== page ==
The relationship between state forces and the University of the Philippines (UP) could worsen following the termination of the accord which barred the entry of the police and military in any of the school’s campuses without notice from academic officials.
This was the warning made by UP president Danilo Concepcion as he appealed to Defense Secretary Delfin Lorenzana to reconsider the unilateral abrogation of the 1989 UP accord with the Department of National Defense (DND).
In a letter dated January 19, 2021, Concepcion called the termination of the accord “unnecessary and unwarranted.”
“Instead of instilling confidence in our police and military, your decision can only sow more confusion and mistrust, given that you have not specified what it is that you exactly aim to do or put in place in lieu of the protections and courtesies afforded by the agreement,” he said.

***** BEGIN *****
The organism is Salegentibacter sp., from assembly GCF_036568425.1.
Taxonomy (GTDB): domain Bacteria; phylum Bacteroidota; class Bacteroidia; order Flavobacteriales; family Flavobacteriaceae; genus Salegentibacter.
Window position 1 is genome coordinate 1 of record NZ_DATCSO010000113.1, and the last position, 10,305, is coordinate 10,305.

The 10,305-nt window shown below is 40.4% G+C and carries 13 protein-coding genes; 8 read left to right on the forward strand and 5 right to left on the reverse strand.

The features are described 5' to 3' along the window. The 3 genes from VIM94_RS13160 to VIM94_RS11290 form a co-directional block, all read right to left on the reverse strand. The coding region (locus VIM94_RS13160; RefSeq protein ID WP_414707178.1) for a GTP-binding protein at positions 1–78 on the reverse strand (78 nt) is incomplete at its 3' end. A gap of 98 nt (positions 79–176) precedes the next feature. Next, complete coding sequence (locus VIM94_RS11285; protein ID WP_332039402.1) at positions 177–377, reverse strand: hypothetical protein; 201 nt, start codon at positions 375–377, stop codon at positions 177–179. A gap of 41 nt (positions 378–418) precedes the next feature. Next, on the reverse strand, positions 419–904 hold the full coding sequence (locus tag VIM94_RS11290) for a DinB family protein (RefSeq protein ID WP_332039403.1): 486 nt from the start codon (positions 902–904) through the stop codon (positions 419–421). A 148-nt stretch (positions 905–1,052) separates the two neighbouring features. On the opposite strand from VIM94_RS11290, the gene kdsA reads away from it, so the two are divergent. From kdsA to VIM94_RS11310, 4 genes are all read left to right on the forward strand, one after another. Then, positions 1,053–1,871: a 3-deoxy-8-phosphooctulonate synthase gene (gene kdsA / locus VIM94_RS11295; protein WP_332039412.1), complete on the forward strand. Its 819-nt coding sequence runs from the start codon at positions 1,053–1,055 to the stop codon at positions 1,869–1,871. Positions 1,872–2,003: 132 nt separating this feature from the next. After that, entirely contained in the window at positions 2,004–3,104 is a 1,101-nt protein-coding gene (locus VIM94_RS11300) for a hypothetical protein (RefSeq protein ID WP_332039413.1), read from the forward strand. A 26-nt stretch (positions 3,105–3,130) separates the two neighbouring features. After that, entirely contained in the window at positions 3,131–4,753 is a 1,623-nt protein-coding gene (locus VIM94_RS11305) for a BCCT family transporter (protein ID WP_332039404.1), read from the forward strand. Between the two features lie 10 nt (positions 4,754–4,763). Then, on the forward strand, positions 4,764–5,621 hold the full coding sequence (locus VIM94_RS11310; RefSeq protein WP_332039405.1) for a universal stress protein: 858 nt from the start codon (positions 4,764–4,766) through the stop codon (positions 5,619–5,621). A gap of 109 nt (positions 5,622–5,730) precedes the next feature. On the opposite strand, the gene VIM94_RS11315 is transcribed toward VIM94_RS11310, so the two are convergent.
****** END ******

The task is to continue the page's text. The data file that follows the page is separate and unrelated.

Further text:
Lorenzana earlier wrote Concepcion to inform him that the DND was terminating its agreement with UP due to the supposed “clandestine recruitment” of students as communist rebels inside UP campuses.
The Defense chief had claimed that members of the Communist Party of the Philippines-New People’s Army (CPP-NPA) were using the accord as a “shield” to prevent state forces from stopping their reported activities inside UP.
Concepcion, however, stressed that the accord was intended to safeguard academic freedom, not for the university to evade or weaken the law.
“Our police and military authorities should have no fear of academic freedom. Indeed UP has bred rebels and nonconformists—as well as it has bred presidents, senators, congressmen, and business, civic, and even military leaders,” he said.
“All the world’s great universities have produced the same range of thinkers and doers. By and large, intellectual and political dissidents in UP have always been in the minority, but it is a critical minority that has historically been vital to the maintenance of a healthy democracy,” Concepcion added.